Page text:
The question is: how to reach it? How to make people accepting of each other, each other’s point of views, and resultant behavior?

A Philosophical Dialogue (in Classrooms) to Reach Acceptance

Acceptance can never be a top-down instruction: ‘Thou shall accept.’ Whenever this kind of rule is placed upon (young) people, they might know how to behave, but the behavior will not come from themselves as autonomous individuals. And those autonomous individuals are who we are trying to reach in this democratic society based on equality.

Already for many years, dialogue seems to be the answer. Only by meeting someone who is different, and getting to know a real person representing another group you’re not part of, creates the possibility of an insight. That is, ‘They are also human beings, I am different but still accept them as a person.’

People have organised many dialogue-tables in the city, and have brought a homosexual person into a classroom or a group of anti-gay people. These activities accommodate the confrontation that is required and we hope these meetings between former strangers have created insights of acceptance.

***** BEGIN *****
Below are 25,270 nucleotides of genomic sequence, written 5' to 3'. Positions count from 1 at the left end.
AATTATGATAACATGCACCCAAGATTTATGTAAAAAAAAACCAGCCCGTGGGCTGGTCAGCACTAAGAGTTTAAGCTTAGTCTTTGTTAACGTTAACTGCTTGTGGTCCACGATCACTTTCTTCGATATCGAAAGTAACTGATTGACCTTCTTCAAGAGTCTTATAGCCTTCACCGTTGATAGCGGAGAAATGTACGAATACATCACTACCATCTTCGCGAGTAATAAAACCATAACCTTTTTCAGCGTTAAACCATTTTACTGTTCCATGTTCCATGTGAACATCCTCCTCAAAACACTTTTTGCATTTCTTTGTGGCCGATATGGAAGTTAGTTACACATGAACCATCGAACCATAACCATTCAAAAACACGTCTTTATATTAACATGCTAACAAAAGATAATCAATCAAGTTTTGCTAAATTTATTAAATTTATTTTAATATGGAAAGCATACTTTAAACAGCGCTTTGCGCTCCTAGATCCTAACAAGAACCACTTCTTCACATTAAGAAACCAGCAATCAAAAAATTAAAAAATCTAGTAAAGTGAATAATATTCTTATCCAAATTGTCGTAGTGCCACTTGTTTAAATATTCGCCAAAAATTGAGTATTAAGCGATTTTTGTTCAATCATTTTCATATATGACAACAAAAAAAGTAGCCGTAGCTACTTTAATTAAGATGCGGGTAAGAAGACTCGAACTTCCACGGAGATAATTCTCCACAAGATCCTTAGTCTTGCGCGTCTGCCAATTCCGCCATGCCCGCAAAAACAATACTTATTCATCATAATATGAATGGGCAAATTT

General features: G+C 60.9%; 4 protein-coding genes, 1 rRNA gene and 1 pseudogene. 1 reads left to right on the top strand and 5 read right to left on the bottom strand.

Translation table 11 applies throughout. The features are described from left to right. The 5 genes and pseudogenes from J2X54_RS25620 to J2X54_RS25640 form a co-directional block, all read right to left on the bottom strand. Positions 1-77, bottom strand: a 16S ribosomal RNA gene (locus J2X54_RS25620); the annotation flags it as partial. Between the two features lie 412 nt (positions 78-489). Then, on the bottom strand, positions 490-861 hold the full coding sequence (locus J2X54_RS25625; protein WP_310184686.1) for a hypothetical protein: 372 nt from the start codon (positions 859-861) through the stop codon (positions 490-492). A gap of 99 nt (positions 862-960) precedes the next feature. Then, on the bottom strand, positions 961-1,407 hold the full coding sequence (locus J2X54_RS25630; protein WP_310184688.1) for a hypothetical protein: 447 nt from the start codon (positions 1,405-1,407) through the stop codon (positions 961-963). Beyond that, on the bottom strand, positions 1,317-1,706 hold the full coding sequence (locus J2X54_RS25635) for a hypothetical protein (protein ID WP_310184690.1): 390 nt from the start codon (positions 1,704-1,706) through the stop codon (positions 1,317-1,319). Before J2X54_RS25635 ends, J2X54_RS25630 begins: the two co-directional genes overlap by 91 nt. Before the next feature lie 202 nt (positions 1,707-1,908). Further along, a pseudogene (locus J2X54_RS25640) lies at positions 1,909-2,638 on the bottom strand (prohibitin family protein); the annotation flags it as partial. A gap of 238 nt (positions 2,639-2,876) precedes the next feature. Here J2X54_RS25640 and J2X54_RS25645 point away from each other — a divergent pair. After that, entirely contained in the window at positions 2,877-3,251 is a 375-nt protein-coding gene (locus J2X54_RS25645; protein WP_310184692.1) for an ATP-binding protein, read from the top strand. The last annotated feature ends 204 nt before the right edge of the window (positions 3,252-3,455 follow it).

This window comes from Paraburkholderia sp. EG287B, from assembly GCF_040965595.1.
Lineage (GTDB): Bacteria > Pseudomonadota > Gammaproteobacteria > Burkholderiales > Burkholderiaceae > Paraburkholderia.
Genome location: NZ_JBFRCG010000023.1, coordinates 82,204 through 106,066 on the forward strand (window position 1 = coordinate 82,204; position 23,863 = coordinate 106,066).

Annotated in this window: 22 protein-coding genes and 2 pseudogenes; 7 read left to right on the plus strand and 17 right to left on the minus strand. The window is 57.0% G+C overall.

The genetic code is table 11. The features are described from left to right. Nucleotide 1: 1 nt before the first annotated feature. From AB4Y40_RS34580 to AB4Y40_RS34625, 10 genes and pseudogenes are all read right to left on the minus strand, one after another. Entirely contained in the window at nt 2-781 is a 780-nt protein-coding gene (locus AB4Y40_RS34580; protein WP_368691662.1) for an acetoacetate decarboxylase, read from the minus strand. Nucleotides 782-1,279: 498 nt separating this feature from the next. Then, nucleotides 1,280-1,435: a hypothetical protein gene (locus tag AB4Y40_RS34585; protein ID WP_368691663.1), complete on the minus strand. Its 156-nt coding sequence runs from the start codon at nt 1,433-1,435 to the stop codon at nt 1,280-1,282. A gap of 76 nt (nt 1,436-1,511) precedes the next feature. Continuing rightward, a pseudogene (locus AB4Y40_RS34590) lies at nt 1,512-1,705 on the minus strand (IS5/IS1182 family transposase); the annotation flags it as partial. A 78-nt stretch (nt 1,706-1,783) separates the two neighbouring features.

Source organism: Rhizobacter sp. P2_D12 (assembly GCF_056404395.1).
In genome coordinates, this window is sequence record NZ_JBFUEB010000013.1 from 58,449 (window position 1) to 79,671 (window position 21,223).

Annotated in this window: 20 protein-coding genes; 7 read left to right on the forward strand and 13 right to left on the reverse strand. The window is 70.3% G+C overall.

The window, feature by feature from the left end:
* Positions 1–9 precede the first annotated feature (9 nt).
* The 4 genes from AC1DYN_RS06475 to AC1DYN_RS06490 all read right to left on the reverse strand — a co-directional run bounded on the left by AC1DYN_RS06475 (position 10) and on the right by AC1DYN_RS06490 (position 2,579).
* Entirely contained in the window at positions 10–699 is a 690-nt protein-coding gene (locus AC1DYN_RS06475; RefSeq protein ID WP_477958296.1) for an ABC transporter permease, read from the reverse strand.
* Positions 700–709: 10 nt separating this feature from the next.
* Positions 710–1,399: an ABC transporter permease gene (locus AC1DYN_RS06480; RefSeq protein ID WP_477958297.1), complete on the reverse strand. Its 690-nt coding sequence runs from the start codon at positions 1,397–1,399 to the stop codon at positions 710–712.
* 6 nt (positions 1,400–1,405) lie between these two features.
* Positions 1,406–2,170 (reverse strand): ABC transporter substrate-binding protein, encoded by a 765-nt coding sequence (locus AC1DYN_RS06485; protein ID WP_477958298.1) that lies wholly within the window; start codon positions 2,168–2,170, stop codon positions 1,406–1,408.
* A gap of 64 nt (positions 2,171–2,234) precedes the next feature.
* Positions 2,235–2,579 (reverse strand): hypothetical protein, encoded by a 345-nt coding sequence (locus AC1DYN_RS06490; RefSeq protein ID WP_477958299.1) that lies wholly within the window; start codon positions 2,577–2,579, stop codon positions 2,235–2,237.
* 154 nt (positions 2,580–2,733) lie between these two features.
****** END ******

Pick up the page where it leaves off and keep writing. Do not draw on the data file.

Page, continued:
A dialogue can be a real ‘meeting’ between different point of views, once it is guided philosophically.

But even without real life examples, a dialogue is possible about any given subject. A dialogue can be a real ‘meeting’ between different point of views, once it is guided philosophically. Instead of aiming for consensus and merely expressing first impressions and unreflected opinions, in a philosophical conversation all participants are invited to reflect on their own perspective and think about the reasons they believe what they believe.

While they reflect on themselves, they do this in discussion with the opposite opinion. It is only possible to build a solid underpinning of arguments when you know the possible counterarguments. That’s why it’s necessary for a participant to listen carefully to the representatives of another perspective.

In a philosophical conversation there is no one who has reached the truth. There’s no one who wins. Because in philosophy there are no facts for answers. We are just expressing and investigating our thoughts, opinions, beliefs, and convictions. Simply, there are values to weigh and concepts to define.